Battlefield 4

EA’s had as tough a year as Microsoft, it seems. It had some huge releases last year, and it looks like they couldn’t get some of the biggest ones right.

Last spring EA had SimCity and in the fall it was Battlefield 4. Both should have been easy home runs for the huge developer, but for some reason it just couldn’t handle the pressure.

SimCity‘s trouble was a combination of two separate issues. On the player satisfaction side, EA was trying to solve its own problems and trick the player into believing that it was better that way. Multiplayer options for SimCity are intriguing, but not at the expense of single player, which is just what happened. If everything had worked flawlessly, it might’ve been okay. Not great, but okay.

That’s where the servers come in. Despite being experienced with unimaginably large launches like Battlefield 3 and yearly FIFA games, EA handled SimCity‘s launch poorly, disabling features as basic as the fastest game speed. I’ll admit it, when Joey and I reviewed SimCity, I went way too easy on it. It has good ideas, but it’s simply broken in too many basic ways. I’d like another SimCity game, but if EA tries to push online on us again, I won’t be bothering. The recently announced single player offline mode might help mend this wound, but it might not be any better than a band-aid for a beheading, either.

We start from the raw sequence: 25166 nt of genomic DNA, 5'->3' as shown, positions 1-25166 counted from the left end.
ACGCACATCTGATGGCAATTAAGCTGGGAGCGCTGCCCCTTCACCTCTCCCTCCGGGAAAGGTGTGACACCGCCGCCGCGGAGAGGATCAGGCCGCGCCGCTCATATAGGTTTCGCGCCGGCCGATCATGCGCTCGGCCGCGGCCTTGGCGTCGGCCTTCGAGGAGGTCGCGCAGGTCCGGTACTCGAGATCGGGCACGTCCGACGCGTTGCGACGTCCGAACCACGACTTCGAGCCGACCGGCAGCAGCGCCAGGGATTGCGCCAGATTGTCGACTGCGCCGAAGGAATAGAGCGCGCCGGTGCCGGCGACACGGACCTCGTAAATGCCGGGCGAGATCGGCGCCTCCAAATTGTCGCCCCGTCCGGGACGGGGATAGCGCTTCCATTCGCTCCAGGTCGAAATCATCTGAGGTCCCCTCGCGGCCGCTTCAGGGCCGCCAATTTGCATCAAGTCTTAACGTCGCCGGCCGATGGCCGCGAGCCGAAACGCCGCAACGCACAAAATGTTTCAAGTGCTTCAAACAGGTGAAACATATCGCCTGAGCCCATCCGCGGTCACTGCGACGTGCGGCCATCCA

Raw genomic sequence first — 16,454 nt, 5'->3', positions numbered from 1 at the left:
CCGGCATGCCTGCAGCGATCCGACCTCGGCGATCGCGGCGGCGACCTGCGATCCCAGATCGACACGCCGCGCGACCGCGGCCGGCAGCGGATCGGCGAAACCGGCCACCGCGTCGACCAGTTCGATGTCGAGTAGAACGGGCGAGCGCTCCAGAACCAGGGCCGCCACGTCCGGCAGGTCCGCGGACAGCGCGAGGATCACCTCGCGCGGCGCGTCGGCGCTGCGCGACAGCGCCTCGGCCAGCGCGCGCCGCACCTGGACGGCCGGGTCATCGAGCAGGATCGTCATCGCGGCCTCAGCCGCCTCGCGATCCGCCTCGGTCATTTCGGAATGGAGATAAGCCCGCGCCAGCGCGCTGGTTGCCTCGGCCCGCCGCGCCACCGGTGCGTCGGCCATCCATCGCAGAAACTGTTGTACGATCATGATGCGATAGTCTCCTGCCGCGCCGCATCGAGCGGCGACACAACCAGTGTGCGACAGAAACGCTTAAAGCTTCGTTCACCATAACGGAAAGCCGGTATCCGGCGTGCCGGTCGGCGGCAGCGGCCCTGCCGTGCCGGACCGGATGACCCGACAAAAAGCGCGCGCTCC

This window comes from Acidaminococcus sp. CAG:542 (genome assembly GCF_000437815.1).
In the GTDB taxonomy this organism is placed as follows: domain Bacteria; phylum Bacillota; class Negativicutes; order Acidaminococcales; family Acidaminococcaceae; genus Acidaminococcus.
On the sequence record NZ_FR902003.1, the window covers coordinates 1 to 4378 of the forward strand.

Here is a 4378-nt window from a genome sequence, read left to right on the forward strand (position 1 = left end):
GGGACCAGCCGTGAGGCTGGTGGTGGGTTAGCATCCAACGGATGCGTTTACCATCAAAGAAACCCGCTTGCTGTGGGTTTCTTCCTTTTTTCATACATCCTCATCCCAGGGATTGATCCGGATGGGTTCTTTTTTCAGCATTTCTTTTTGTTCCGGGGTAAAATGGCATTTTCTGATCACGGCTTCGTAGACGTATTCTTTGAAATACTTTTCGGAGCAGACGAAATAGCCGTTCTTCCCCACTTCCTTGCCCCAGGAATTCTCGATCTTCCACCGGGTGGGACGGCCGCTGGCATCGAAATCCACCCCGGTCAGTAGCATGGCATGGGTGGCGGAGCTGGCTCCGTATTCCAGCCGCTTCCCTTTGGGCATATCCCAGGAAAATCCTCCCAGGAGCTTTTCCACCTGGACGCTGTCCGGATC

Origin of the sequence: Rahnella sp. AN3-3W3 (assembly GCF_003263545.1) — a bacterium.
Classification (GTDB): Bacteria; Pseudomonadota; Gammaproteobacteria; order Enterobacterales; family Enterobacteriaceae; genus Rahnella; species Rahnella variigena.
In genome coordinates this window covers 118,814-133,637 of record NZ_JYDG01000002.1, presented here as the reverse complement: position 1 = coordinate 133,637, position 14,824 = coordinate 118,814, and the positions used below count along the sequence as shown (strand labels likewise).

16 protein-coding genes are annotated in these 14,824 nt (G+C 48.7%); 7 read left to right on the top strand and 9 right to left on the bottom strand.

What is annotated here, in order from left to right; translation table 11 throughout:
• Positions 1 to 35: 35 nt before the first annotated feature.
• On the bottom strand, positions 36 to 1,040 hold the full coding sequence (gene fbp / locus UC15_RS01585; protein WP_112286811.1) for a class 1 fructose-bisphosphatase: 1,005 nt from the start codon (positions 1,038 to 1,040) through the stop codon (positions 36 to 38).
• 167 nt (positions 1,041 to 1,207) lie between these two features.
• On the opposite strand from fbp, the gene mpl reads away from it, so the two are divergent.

Battlefield 4, even more than SimCity, should be a no-brainer.

Despite a lacking single player, the multiplayer in Battlefield 4 is awesome. Unfortunately, it’s been so rife with glitches, crashes, and server problems across their biggest platforms that it has been nearly unplayable. First EA has to pull developers off other projects, then investors started treating the company’s formerly great stock as dangerous, and finally they’re in a class action lawsuit being handled by the guys who headed the suit against Enron.

Instead of trying to win the war with great games, EA is trying to win the battle by getting games out first. Only it keeps finding out it don’t have the necessary firepower, forcing it to call in reinforcements after taking heavy damage time after time. If it keeps going down this path, it will eventually find itself without anyone to fight for.

EA isn’t the “worst company in America,” despite what people who can afford computers, Internet connections and video games might think, but it has sacrificed a lot of the faith of some of their most popular games’ fans by releasing games that aren’t ready.

EA has a lot of work to do in 2014 to restore faith and it’s going to take a lot of high-profile, smooth launches and happy gamers.